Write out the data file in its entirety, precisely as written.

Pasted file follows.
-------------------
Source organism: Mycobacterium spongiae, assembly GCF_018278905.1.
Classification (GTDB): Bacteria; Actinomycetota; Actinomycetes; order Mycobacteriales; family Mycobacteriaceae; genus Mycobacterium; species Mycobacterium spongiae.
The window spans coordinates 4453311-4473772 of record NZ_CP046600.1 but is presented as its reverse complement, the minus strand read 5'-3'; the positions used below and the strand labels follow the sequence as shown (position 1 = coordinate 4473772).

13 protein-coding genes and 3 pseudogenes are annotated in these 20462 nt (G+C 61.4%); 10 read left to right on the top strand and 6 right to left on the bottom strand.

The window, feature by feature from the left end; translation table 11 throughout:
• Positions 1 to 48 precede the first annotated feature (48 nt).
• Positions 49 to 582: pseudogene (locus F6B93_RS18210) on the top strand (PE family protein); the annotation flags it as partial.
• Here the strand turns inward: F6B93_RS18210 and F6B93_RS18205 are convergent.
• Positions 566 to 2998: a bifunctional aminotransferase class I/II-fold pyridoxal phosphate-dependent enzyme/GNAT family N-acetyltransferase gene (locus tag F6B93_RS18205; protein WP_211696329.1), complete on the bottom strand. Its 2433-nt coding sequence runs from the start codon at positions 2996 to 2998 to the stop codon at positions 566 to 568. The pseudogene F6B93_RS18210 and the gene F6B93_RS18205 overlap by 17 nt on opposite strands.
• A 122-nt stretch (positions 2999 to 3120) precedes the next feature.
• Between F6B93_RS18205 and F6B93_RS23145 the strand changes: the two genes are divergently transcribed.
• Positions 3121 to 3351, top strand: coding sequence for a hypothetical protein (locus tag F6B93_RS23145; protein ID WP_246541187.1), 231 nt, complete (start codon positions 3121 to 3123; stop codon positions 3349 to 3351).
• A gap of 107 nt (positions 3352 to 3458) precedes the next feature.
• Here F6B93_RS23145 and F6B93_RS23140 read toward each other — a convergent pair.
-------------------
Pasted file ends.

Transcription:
Source organism: Mycobacterium spongiae, assembly GCF_018278905.1.
Classification (GTDB): Bacteria; Actinomycetota; Actinomycetes; order Mycobacteriales; family Mycobacteriaceae; genus Mycobacterium; species Mycobacterium spongiae.
The window spans coordinates 4453311-4473772 of record NZ_CP046600.1 but is presented as its reverse complement, the minus strand read 5'-3'; the positions used below and the strand labels follow the sequence as shown (position 1 = coordinate 4473772).

13 protein-coding genes and 3 pseudogenes are annotated in these 20462 nt (G+C 61.4%); 10 read left to right on the top strand and 6 right to left on the bottom strand.

The window, feature by feature from the left end; translation table 11 throughout:
• Positions 1 to 48 precede the first annotated feature (48 nt).
• Positions 49 to 582: pseudogene (locus F6B93_RS18210) on the top strand (PE family protein); the annotation flags it as partial.
• Here the strand turns inward: F6B93_RS18210 and F6B93_RS18205 are convergent.
• Positions 566 to 2998: a bifunctional aminotransferase class I/II-fold pyridoxal phosphate-dependent enzyme/GNAT family N-acetyltransferase gene (locus tag F6B93_RS18205; protein WP_211696329.1), complete on the bottom strand. Its 2433-nt coding sequence runs from the start codon at positions 2996 to 2998 to the stop codon at positions 566 to 568. The pseudogene F6B93_RS18210 and the gene F6B93_RS18205 overlap by 17 nt on opposite strands.
• A 122-nt stretch (positions 2999 to 3120) precedes the next feature.
• Between F6B93_RS18205 and F6B93_RS23145 the strand changes: the two genes are divergently transcribed.
• Positions 3121 to 3351, top strand: coding sequence for a hypothetical protein (locus tag F6B93_RS23145; protein ID WP_246541187.1), 231 nt, complete (start codon positions 3121 to 3123; stop codon positions 3349 to 3351).
• A gap of 107 nt (positions 3352 to 3458) precedes the next feature.
• Here F6B93_RS23145 and F6B93_RS23140 read toward each other — a convergent pair.